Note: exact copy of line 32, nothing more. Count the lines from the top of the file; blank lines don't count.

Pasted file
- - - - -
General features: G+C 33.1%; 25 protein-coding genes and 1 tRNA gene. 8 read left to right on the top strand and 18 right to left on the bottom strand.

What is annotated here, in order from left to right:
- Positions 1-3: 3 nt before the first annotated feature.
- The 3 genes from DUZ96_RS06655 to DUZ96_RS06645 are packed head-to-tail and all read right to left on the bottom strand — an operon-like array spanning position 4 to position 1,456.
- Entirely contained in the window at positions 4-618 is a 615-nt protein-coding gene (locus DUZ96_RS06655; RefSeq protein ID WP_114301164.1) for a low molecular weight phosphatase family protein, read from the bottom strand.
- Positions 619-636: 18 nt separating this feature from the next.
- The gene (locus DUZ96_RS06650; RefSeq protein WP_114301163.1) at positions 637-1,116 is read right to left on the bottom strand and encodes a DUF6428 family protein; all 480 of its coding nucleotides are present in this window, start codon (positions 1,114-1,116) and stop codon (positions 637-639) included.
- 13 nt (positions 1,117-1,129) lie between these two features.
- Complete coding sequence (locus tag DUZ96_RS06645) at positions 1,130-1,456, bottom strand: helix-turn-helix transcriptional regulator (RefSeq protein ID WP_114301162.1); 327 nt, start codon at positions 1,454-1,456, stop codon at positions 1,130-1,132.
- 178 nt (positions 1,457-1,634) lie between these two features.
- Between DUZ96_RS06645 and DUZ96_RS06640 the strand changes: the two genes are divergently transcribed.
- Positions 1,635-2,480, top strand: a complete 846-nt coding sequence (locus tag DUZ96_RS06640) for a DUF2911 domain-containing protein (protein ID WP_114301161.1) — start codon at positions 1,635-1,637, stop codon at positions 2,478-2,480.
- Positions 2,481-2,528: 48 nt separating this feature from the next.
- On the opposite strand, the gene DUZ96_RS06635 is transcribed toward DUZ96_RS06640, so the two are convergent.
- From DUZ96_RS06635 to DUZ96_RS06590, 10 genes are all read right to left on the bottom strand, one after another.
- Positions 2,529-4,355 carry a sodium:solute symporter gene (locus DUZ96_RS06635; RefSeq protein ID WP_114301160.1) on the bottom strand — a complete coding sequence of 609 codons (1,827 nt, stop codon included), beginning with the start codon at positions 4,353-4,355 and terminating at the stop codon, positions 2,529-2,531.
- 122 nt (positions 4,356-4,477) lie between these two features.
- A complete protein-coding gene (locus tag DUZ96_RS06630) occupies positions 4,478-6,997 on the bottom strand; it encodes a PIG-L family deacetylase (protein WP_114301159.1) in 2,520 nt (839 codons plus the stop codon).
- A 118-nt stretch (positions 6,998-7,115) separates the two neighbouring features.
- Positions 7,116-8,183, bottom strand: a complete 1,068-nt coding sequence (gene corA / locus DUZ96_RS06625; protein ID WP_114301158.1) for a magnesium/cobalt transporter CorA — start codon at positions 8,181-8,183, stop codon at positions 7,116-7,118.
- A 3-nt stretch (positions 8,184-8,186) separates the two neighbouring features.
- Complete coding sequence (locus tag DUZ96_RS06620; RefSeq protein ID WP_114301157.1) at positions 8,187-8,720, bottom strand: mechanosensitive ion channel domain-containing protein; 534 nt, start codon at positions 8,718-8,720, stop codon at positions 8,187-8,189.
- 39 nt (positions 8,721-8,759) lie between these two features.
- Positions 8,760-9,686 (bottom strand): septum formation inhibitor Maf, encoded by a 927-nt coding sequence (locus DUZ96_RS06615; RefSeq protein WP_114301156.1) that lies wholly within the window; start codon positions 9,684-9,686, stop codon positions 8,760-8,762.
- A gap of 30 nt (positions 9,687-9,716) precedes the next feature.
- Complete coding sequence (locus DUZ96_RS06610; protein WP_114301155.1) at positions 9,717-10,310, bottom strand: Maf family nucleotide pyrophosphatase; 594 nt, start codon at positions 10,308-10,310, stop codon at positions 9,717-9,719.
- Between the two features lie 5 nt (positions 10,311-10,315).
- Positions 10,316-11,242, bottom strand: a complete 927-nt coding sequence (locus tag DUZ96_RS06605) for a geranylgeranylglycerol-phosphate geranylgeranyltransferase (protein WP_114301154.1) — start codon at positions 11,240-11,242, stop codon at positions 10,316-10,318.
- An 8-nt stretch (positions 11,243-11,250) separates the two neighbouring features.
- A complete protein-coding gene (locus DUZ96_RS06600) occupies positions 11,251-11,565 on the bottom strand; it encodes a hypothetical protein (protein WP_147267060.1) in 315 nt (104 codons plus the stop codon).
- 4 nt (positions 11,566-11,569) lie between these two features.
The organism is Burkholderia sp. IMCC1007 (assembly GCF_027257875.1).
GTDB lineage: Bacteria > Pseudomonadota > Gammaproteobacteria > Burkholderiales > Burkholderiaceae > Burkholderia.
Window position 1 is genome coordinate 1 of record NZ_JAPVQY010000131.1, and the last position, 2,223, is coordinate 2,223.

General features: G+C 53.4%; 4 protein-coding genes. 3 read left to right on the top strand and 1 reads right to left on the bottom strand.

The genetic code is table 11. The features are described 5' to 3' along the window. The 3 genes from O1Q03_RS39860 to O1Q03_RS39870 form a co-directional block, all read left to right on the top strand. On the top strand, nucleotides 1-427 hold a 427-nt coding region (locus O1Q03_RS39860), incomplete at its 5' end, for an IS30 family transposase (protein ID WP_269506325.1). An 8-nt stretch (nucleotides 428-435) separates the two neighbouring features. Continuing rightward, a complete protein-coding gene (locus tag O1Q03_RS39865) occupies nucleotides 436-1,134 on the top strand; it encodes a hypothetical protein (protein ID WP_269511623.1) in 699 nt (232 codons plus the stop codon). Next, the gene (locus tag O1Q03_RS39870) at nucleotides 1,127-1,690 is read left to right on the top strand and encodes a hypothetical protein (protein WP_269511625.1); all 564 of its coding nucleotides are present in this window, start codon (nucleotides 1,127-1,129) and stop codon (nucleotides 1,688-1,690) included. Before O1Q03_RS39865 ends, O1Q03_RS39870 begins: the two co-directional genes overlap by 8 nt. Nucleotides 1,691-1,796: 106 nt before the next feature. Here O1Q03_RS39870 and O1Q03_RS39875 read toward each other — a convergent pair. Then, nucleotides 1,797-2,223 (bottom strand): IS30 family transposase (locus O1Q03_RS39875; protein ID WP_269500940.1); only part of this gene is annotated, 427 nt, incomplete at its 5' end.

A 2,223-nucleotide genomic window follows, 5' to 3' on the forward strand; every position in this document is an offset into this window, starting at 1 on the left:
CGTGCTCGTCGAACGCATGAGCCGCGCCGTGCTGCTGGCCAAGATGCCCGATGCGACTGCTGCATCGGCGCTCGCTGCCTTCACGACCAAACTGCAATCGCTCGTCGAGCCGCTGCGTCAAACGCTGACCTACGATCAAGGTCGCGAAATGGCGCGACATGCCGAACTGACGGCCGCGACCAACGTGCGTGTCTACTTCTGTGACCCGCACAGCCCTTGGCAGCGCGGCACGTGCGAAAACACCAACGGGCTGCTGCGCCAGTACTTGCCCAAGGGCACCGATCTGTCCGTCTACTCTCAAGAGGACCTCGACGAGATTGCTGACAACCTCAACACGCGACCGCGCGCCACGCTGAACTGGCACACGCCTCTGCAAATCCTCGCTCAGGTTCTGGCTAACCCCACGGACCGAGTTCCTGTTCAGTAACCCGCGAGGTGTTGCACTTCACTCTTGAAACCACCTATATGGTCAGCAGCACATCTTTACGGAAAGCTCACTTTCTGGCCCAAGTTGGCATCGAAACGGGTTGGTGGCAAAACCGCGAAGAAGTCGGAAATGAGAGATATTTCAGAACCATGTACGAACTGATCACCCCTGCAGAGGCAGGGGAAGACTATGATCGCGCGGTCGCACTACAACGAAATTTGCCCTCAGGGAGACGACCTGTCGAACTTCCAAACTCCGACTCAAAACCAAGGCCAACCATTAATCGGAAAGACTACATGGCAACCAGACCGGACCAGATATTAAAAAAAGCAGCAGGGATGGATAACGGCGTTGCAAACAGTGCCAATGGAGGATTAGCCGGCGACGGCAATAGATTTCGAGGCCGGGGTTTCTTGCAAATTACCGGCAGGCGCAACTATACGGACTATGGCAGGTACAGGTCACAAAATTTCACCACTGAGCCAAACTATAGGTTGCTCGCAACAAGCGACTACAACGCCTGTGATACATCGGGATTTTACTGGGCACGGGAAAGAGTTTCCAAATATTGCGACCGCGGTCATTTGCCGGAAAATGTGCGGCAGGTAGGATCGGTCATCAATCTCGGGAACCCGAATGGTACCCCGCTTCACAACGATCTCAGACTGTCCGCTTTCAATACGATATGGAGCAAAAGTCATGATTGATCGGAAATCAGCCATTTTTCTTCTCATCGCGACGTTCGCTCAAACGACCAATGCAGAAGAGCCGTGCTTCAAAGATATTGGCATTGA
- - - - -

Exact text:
The organism is Burkholderia sp. IMCC1007 (assembly GCF_027257875.1).